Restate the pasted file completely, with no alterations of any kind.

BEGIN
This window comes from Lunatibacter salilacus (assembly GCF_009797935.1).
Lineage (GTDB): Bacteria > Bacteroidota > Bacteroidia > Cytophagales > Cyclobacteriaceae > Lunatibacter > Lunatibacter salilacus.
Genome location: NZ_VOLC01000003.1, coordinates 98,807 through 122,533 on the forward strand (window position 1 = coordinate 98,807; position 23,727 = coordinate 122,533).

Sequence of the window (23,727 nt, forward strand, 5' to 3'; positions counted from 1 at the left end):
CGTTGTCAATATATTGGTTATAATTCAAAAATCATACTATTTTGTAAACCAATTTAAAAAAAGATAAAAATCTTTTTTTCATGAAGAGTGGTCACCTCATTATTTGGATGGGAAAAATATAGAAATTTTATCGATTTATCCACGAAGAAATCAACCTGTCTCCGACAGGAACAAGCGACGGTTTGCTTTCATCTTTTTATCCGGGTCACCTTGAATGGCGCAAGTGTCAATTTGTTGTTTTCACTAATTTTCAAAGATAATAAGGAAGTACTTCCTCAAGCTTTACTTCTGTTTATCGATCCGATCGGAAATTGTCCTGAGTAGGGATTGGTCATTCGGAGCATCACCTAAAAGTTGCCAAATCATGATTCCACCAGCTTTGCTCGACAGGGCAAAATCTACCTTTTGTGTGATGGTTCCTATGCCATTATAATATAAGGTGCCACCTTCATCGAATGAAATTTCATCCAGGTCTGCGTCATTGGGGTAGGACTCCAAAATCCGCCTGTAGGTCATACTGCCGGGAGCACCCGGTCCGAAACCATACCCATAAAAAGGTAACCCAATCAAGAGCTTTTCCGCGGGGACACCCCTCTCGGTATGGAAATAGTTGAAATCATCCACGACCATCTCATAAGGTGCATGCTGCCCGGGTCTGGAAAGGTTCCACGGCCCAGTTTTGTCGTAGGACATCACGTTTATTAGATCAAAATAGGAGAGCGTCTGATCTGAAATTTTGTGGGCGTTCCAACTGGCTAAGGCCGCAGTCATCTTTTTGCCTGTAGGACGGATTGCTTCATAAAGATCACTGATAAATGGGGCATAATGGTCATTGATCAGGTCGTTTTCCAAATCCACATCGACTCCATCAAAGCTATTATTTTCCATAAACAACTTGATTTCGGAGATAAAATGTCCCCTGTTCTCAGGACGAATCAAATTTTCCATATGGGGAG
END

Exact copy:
This window comes from Lunatibacter salilacus (assembly GCF_009797935.1).
Lineage (GTDB): Bacteria > Bacteroidota > Bacteroidia > Cytophagales > Cyclobacteriaceae > Lunatibacter > Lunatibacter salilacus.
Genome location: NZ_VOLC01000003.1, coordinates 98,807 through 122,533 on the forward strand (window position 1 = coordinate 98,807; position 23,727 = coordinate 122,533).

Sequence of the window (23,727 nt, forward strand, 5' to 3'; positions counted from 1 at the left end):
CGTTGTCAATATATTGGTTATAATTCAAAAATCATACTATTTTGTAAACCAATTTAAAAAAAGATAAAAATCTTTTTTTCATGAAGAGTGGTCACCTCATTATTTGGATGGGAAAAATATAGAAATTTTATCGATTTATCCACGAAGAAATCAACCTGTCTCCGACAGGAACAAGCGACGGTTTGCTTTCATCTTTTTATCCGGGTCACCTTGAATGGCGCAAGTGTCAATTTGTTGTTTTCACTAATTTTCAAAGATAATAAGGAAGTACTTCCTCAAGCTTTACTTCTGTTTATCGATCCGATCGGAAATTGTCCTGAGTAGGGATTGGTCATTCGGAGCATCACCTAAAAGTTGCCAAATCATGATTCCACCAGCTTTGCTCGACAGGGCAAAATCTACCTTTTGTGTGATGGTTCCTATGCCATTATAATATAAGGTGCCACCTTCATCGAATGAAATTTCATCCAGGTCTGCGTCATTGGGGTAGGACTCCAAAATCCGCCTGTAGGTCATACTGCCGGGAGCACCCGGTCCGAAACCATACCCATAAAAAGGTAACCCAATCAAGAGCTTTTCCGCGGGGACACCCCTCTCGGTATGGAAATAGTTGAAATCATCCACGACCATCTCATAAGGTGCATGCTGCCCGGGTCTGGAAAGGTTCCACGGCCCAGTTTTGTCGTAGGACATCACGTTTATTAGATCAAAATAGGAGAGCGTCTGATCTGAAATTTTGTGGGCGTTCCAACTGGCTAAGGCCGCAGTCATCTTTTTGCCTGTAGGACGGATTGCTTCATAAAGATCACTGATAAATGGGGCATAATGGTCATTGATCAGGTCGTTTTCCAAATCCACATCGACTCCATCAAAGCTATTATTTTCCATAAACAACTTGATTTCGGAGATAAAATGTCCCCTGTTCTCAGGACGAATCAAATTTTCCATATGGGGAG